As readers of the Femorandum are undoubtedly aware, the US Senate is currently working frantically to dismantle the Affordable Care Act and eliminate insurance coverage for 22 million Americans. (If you haven’t called your senators yet, there’s still time! Find out their contact information here). Repealing the ACA would particularly impact vulnerable women who need family planning services or rely on Planned Parenthood for health care, along with their families.
But regardless of what happens with the health care bill, Republicans in the House are moving forward with a proposal to zero out Title X funding for family planning services, eliminating $300 million in funding for family planning for low-income women, including $60 million in funding for Planned Parenthood. The cuts, according to Rewire, will disproportionately impact “a diverse population of people with low incomes.”
Of 4 million patients who benefit from Title X funding, “30 percent self-identified as Black or African American, Asian, Native Hawaiian or Pacific Islander, or American Indian or Alaska Native; 32 percent self-identified as Hispanic or Latino; and 13 percent had limited English proficiency.”
Republicans who advocate cutting Planned Parenthood’s funding have argued, consistently and inaccurately, that women who need family planning services can simply go to community clinics. Pro-choice advocates have pointed out that community clinics that provide family planning services are already badly overburdened, and that many of the “clinics” Planned Parenthood opponents suggest women use aren’t clinics at all.
It’s easy to laugh at the suggestion that women seeking birth control go to a dentist or a school nurse. But a real-world experiment on the results of cutting funds for Planned Parenthood has been going on in Texas, and the results have been devastating. The Huffington Post reports that according to a study by researchers at Texas A&M University, in the first three years after Texas lawmakers slashed the state’s family planning budget—forcing the closure of more than 80 women’s health clinics—the abortion rate among teenagers has actually increased. The cuts, in other words, are accomplishing exactly the opposite of their stated goal—and doing so at a time when the teen pregnancy and abortion rate nationwide is actually going down.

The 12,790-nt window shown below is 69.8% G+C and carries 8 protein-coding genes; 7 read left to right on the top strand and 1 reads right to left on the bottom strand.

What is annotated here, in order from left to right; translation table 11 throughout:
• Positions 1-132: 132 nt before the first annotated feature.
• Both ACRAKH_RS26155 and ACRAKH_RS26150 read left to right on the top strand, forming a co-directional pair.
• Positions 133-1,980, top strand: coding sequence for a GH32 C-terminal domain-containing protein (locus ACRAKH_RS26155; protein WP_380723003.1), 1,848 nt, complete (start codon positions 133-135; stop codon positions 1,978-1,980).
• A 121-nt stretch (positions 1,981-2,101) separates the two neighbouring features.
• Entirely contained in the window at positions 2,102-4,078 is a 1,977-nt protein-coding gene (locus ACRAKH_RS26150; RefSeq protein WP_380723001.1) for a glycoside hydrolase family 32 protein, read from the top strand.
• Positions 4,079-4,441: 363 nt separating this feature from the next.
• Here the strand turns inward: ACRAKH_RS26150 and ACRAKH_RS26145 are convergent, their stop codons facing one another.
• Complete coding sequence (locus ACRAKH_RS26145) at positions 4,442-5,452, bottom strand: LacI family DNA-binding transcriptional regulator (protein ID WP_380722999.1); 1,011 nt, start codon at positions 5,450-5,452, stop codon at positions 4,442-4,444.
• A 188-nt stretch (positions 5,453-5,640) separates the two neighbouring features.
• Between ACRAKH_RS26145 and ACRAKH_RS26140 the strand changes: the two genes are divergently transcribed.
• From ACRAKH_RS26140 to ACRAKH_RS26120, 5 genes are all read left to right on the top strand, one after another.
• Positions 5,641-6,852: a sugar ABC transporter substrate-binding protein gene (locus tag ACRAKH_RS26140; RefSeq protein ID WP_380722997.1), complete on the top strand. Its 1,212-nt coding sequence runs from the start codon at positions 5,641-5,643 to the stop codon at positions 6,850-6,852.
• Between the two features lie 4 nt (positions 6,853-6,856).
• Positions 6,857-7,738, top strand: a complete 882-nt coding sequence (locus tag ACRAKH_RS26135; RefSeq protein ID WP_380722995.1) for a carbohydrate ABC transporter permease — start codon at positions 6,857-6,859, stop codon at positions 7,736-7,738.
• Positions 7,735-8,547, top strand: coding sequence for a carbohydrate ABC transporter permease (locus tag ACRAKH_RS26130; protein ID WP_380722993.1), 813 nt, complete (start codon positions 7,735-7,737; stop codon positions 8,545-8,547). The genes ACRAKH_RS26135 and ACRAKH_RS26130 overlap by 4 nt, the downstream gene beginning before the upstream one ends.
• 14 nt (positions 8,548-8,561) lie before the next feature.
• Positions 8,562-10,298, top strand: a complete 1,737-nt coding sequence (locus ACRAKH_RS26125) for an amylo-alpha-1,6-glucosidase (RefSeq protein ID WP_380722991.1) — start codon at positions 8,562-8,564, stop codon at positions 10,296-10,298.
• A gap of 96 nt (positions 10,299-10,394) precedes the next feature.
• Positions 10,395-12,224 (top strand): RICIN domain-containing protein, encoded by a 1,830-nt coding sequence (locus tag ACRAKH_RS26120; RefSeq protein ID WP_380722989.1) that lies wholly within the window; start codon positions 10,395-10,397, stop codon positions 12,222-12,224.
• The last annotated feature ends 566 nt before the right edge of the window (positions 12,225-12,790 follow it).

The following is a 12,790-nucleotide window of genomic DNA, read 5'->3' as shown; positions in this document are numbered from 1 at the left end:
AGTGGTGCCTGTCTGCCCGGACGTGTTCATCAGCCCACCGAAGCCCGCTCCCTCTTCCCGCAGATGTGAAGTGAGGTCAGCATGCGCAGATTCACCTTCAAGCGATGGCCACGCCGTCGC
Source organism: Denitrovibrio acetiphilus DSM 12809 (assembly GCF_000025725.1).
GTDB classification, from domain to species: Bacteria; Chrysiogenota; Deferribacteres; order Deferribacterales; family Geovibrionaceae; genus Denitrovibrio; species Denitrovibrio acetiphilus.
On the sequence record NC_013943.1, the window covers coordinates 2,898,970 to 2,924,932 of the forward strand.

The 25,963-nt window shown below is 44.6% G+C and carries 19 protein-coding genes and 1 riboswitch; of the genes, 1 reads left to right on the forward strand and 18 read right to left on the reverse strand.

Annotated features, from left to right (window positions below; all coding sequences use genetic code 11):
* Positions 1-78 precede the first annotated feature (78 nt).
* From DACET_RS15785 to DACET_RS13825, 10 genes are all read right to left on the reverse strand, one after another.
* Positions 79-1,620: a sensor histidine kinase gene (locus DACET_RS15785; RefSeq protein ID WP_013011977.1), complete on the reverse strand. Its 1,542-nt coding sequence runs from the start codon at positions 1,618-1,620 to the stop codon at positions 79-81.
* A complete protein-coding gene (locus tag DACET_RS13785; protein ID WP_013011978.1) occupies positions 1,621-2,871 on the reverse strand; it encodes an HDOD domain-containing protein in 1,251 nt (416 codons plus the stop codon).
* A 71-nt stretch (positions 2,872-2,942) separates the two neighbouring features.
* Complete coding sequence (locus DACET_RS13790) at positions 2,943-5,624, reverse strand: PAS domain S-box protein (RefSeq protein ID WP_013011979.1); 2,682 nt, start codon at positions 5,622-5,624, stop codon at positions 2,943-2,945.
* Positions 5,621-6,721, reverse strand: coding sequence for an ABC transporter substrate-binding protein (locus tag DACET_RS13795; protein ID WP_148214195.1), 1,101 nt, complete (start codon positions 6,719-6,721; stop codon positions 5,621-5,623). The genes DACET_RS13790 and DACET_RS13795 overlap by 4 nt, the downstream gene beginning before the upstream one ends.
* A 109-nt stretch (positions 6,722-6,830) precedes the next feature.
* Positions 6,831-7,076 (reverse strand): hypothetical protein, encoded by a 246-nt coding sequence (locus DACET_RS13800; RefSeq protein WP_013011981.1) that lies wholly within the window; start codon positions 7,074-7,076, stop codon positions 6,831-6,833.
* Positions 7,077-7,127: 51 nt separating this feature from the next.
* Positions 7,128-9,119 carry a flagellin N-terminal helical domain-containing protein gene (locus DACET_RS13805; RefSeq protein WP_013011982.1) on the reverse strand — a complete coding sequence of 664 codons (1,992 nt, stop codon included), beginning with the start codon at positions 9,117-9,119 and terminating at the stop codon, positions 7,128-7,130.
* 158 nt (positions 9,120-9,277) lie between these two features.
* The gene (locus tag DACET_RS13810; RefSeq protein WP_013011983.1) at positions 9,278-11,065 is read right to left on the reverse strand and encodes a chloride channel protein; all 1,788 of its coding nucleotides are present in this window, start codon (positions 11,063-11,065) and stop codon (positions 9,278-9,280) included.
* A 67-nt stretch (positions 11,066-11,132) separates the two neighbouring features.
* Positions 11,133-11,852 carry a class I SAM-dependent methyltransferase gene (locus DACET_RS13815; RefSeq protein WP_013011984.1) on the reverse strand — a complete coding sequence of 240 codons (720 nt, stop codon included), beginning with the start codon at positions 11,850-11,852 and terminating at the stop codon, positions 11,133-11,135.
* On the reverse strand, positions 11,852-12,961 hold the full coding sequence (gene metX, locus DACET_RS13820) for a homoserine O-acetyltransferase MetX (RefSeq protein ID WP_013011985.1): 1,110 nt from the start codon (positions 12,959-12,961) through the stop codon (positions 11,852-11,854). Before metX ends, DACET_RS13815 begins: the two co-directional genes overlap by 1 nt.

According to HuffPo, “The greatest rises in abortion rates occurred in rural areas, where access to affordable family planning care was already scarce. In Gregg County, where the local health center lost 60 percent of its family planning funding, the abortion rate increased by 191 percent between 2012 and 2014.” What prevents abortion? Medically accurate sex education (also in short supply in Texas) combined with access to birth control and other family planning services. People who need abortions will find ways to access them, even in states like Texas that try to make it as difficult and financially draining as possible.
Another state that’s engaged in an incredibly misguided attempt to stop women from accessing a legal medical procedure is Arkansas, where lawmakers just passed a bill that will require women seeking abortions to inform and potentially get permission from the men who impregnated them, even in pregnancies that result from rape or incest. The bill accomplishes this by including fetuses in a rule that requires family members to agree on how to dispose of human remains—a change that also, conveniently, opens the door to “personhood” for embryonic tissue. The legislation also requires women under 18 to get permission from their parents for abortions. NARAL Pro-Choice America and the American Civil Liberties Union are among many groups opposing this outrageous violation of women’s rights, the Independent reports.
Women who choose abortion in Arkansas must also undergo mandatory “counseling” and wait 48 hours before getting the procedure, requirements designed to scare women out of having abortions and make the procedure, which often requires women to travel and take days off work, prohibitively expensive.
One state that’s working to fight back against restrictions on abortion access is Oregon, where lawmakers passed a bill this week that will require insurance companies to cover abortion at no cost to patients. The Huffington Post reports that the bill, which aims to both preempt ACA repeal and expand access to coverage beyond what all other states, including Washington, require, would also extend abortion coverage to undocumented immigrants and keep abortion legal in Oregon, even if Roe v. Wade is overturned. Thanks to Initiative 120, which Washington State voters passed in 1991, abortion rights are protected at the state level; however, Washington legislators have consistently failed to pass a reproductive parity bill that would ensure women women have access to abortion coverage through their insurance companies.